My brothers and I have always been very close. We’re triplets, you know. I’ve been told it’s often the case. There’s a special bond not quite like other siblings or close friends. We have an affinity that transcends the ordinary in ways outsiders can’t begin to imagine.
I suppose that’s why we’ve lived together all our lives. We took care of mother and father until they passed and we just stayed on in this house. I mean, why leave? This is where we were born. Where we were meant to be. You can’t escape the logic of it.
Though that’s not the case with everyone. Some people just can’t seem to understand. Oh, we’ve gotten looks over the years. We’ve heard the whispers in the shops. Seen the pointed looks. Heard the snickering behind our backs. We’ve been through it all and we’ve never cared one jot. Because we know what’s right. We know we are strong together.
It began from birth I suppose. Our parents used to tell us how if they took one of us out of sight of the other two we’d begin crying immediately. We had to do everything together. As we grew our bond became ever stronger. We sat together in school. We played together on the playground. We had no use for friends.
All through those years they taunted us. Called us the three musketeers and such. We took no notice of it. Jealousy was all it was. We knew who we were and that was enough for us. No one could tell us apart. We used that to our advantage. Not that we couldn’t tell. I always knew Andrew from Bradley and they could always tell me, Charles, from the other.
Our parents were only too happy to have us with them. There was no need for us to pursue careers; our father had accumulated a small fortune off of patents from his inventions. So we devoted ourselves to their care. By the time we were in our teens they needed us; they had us rather late in life.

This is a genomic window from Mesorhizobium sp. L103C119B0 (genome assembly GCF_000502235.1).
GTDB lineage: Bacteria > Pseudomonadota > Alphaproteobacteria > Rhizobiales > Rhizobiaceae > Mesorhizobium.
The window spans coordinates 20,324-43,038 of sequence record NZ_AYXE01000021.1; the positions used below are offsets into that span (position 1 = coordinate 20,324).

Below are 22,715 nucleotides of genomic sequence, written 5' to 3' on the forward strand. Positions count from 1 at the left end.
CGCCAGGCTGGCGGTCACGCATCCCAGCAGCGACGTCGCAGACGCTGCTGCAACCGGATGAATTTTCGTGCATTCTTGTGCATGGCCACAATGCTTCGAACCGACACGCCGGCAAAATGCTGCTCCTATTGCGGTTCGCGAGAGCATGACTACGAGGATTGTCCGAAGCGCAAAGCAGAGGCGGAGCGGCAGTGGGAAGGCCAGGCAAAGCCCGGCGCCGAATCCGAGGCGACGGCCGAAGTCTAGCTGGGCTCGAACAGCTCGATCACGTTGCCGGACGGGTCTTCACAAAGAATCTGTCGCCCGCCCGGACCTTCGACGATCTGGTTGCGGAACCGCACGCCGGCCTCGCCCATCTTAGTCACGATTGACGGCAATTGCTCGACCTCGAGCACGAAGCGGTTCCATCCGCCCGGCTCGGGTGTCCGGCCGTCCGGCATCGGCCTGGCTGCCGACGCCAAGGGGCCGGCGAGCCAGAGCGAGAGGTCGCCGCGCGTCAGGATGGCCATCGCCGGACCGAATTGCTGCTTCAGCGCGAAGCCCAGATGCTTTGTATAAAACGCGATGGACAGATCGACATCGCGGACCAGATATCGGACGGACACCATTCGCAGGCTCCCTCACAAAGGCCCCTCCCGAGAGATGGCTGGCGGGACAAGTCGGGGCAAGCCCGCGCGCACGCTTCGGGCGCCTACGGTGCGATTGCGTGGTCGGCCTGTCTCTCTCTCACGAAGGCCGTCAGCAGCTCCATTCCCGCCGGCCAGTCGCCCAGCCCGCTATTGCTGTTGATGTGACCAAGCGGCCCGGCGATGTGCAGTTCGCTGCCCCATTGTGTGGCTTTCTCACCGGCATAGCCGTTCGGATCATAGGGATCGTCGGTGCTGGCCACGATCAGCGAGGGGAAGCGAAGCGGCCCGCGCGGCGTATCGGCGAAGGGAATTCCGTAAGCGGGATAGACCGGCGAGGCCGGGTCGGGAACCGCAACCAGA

So it was that we never really learned much of the ways of the world. What with the taunts and the teasing we endured early on we didn’t see much need to take part in the mundane affairs of the town and they for their part seemed content to leave us to our own devices.
So it is that we’ve lived here in contentment these many years. It’s not that we don’t understand that the outside world considers us odd; it’s simply that we don’t care. We are a unit. We are complete. That is, we were until three years ago. That’s when Andrew passed away. Bradley and I had a most difficult time coming to grips with the loss. How does one cope when fully one third of oneself is suddenly no more?
Somehow we carried on. The whispering increased after it happened. Bradley and I heard them when we went to the shops. They wouldn’t meet our eyes. Many seemed frightened of us. We gave it little mind.
Now, though, things have gotten rather difficult again. For the past few days people have been knocking at the door. I simply ignore them but they won’t go away. Now, within the last hour there’s a man out there insisting he’s a police officer and that I must open the door at once.
I just can’t bring myself to answer. I know what they want. They want to come between us. Why can’t they just leave us in peace? They’re so full of complaints. They say there’s a horrible smell coming from the house. It’s the same thing they said when Andrew was no longer.
I’m just going to sit here with Bradley. I’ve placed him next to Andrew. I won’t let them separate us. It just wouldn’t be right.